Physical therapy student Manrique, though, is a believer, and hopes his experience at the Lowe will make him a better clinician. “So much of communication is nonverbal,” says the former Army officer and paratrooper from the 82nd Airborne Division who spent a year in Iraq. “The art of observing patients can give clinicians clues where to steer the flow of a physical examination. I believe that my patients will be appreciative of my ability to pick up on subtle clues.”
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Wednesday, June 24, 2009

New York Times-Sunday magazine story on Raffa Nada

The New York Times Magazine, Sunday, June 21st. There was a wonderful story on this Spanish tennis star, Rafael Nadal. I thought it was so well written. It gave a peek into the life of this young man and also extolled the game of tennis. It's a fantastic game!


Daniel Pink's website shows a short video of this eco-friendly pizza box. I just love this country! In a time of economic downturn the wheels of invention continue to turn!

Tuesday, June 9, 2009

Mixed Doubles Tennis

I realize that my entries have been the only entries in this blog of Daily Delights and Daily Drags in a very long time. It's lonely. But I'm happy to make contributions because...well it makes me happy. But I do welcome any and all daily delights and daily drags.

With that off my chest I have to say that playing mixed doubles tennis with my husband these last couple of weeks has been really fun. Jordi is not a tennis player but there's a 'will' there that can't be matched. He goes for every ball and has such determination even when we're losing, by a lot, he continues to fight to the bitter end. He makes me laugh! And the other couple we've been playing with are a lot of fun. I'm so happy that we have found something, which costs no money, to do together that's so much fun. Now hopefully our knees won't give out.

Saturday, June 6, 2009

New T-Shirt

I know this blog, Daily Delights and Daily Drags is supposed to be about things which give us pleasure, rather, simple things, i.e., non-material things, but I can't help myself sometimes I just have to buy a new t-shirt.  It's purple and I do love it.  I got it at Target and it cost a wopping $10.00.  But there's something about putting on a brand new article of clothing which gives me a small thrill.  Maybe it's the smell or the 'newness' of it; never been worn, feel like a new person, crisp, clean, and all of that.  So here I am wearing my brand new t-shirt, feeling kind of....brand new.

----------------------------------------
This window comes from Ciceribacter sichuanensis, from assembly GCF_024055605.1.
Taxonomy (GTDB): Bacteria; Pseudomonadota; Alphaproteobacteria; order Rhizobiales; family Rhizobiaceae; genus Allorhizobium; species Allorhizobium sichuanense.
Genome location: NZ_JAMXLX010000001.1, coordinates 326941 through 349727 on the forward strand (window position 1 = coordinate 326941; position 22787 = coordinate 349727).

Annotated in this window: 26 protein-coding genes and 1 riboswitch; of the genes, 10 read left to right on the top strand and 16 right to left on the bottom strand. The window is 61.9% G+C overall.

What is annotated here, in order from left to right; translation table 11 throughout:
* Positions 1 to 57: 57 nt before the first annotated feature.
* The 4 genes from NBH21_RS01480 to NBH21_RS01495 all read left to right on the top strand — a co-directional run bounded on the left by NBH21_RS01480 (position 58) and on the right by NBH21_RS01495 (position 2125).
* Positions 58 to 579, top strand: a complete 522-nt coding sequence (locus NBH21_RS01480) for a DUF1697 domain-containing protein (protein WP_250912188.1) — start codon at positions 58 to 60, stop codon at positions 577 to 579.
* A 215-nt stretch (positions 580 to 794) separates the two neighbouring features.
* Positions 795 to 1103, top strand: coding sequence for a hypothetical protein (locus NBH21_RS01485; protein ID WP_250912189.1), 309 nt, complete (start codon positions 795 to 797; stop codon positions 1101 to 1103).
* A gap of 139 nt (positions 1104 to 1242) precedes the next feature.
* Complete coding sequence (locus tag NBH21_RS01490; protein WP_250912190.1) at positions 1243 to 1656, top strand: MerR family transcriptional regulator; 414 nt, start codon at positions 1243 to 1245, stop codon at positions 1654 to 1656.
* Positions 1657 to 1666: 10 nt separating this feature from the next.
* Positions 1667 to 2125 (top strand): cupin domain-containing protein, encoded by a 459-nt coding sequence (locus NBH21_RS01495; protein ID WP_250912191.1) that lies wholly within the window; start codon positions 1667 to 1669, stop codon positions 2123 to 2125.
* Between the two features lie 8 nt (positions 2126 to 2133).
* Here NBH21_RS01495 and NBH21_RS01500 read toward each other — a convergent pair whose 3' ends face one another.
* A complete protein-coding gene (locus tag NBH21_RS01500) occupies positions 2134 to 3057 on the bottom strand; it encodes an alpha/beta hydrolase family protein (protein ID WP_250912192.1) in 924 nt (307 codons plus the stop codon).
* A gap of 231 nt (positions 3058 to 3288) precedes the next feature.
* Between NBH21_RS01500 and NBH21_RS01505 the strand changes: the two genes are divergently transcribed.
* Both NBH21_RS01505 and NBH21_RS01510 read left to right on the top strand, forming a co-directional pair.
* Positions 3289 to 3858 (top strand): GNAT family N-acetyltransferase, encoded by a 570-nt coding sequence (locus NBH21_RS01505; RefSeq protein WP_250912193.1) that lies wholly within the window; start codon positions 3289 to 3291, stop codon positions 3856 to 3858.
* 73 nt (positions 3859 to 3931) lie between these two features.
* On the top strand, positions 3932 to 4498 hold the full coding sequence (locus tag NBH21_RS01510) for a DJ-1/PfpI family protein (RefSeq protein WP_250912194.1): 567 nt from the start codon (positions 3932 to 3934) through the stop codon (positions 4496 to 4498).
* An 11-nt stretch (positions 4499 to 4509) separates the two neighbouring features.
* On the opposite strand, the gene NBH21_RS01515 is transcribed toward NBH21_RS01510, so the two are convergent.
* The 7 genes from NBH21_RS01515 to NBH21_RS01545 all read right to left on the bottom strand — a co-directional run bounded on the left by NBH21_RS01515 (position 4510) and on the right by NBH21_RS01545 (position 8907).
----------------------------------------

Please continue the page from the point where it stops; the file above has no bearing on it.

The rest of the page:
Thursday, June 4, 2009

Visual Thinking Strategies

50 physical therapy students came to the Lowe Art Museum yesterday.  What a great day!  We had them for three hours, doing an overview of VTS, demonstrating and discussing the elements and had them try and connect the importance of what we do with VTS and how it relates to their own field.  They totally got it!  What a high to have 50 people enthusiastic about VTS.  Each one practiced facilitating image discussions, with their groups.  They were great.  And the professor/chair, Dr. Hayes thought it was "fantastic".  I am hoping it catches on and more schools use it.  

Friday, May 29, 2009

Daily Drag

This isn't a daily drag, it can be a monthly or monthsly drag, a cloud, which accompany's me wherever I go, at all times of day, the 'dark cloud' that I wake up and go to bed with. It almost 'hurts' sometimes; and the least provocation, a sad story, seeing someone else in pain, feeling the sting of mean words, can send me reeling. It can be a pit, in the bottom of my stomach or a lack of appetite. It's weight is stifling at times, my chest constricts and I have to remind myself to 'breathe'. Depression is no fun!